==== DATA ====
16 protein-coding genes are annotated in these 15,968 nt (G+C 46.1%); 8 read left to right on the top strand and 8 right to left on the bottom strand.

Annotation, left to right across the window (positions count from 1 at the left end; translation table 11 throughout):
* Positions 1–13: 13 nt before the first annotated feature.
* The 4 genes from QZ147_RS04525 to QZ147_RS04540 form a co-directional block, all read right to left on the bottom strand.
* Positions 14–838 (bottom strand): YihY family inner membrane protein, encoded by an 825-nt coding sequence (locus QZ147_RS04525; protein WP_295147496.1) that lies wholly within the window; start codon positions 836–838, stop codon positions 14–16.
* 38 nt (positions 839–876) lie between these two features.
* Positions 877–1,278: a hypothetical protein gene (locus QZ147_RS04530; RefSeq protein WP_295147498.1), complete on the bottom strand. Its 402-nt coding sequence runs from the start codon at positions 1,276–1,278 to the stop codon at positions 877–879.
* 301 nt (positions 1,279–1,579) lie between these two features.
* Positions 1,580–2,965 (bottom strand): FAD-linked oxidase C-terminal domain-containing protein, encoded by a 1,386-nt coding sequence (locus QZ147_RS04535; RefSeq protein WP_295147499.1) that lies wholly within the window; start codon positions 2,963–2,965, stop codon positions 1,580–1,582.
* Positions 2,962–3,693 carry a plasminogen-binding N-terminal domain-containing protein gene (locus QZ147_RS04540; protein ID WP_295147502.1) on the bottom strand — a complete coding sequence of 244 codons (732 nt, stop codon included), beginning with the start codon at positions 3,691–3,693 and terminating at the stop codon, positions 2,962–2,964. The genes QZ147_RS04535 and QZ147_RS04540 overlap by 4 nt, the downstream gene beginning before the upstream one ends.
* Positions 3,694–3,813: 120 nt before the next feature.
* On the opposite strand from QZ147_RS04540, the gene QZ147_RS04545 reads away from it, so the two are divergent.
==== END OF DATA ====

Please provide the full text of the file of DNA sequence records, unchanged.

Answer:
16 protein-coding genes are annotated in these 15,968 nt (G+C 46.1%); 8 read left to right on the top strand and 8 right to left on the bottom strand.

Annotation, left to right across the window (positions count from 1 at the left end; translation table 11 throughout):
* Positions 1–13: 13 nt before the first annotated feature.
* The 4 genes from QZ147_RS04525 to QZ147_RS04540 form a co-directional block, all read right to left on the bottom strand.
* Positions 14–838 (bottom strand): YihY family inner membrane protein, encoded by an 825-nt coding sequence (locus QZ147_RS04525; protein WP_295147496.1) that lies wholly within the window; start codon positions 836–838, stop codon positions 14–16.
* 38 nt (positions 839–876) lie between these two features.
* Positions 877–1,278: a hypothetical protein gene (locus QZ147_RS04530; RefSeq protein WP_295147498.1), complete on the bottom strand. Its 402-nt coding sequence runs from the start codon at positions 1,276–1,278 to the stop codon at positions 877–879.
* 301 nt (positions 1,279–1,579) lie between these two features.
* Positions 1,580–2,965 (bottom strand): FAD-linked oxidase C-terminal domain-containing protein, encoded by a 1,386-nt coding sequence (locus QZ147_RS04535; RefSeq protein WP_295147499.1) that lies wholly within the window; start codon positions 2,963–2,965, stop codon positions 1,580–1,582.
* Positions 2,962–3,693 carry a plasminogen-binding N-terminal domain-containing protein gene (locus QZ147_RS04540; protein ID WP_295147502.1) on the bottom strand — a complete coding sequence of 244 codons (732 nt, stop codon included), beginning with the start codon at positions 3,691–3,693 and terminating at the stop codon, positions 2,962–2,964. The genes QZ147_RS04535 and QZ147_RS04540 overlap by 4 nt, the downstream gene beginning before the upstream one ends.
* Positions 3,694–3,813: 120 nt before the next feature.
* On the opposite strand from QZ147_RS04540, the gene QZ147_RS04545 reads away from it, so the two are divergent.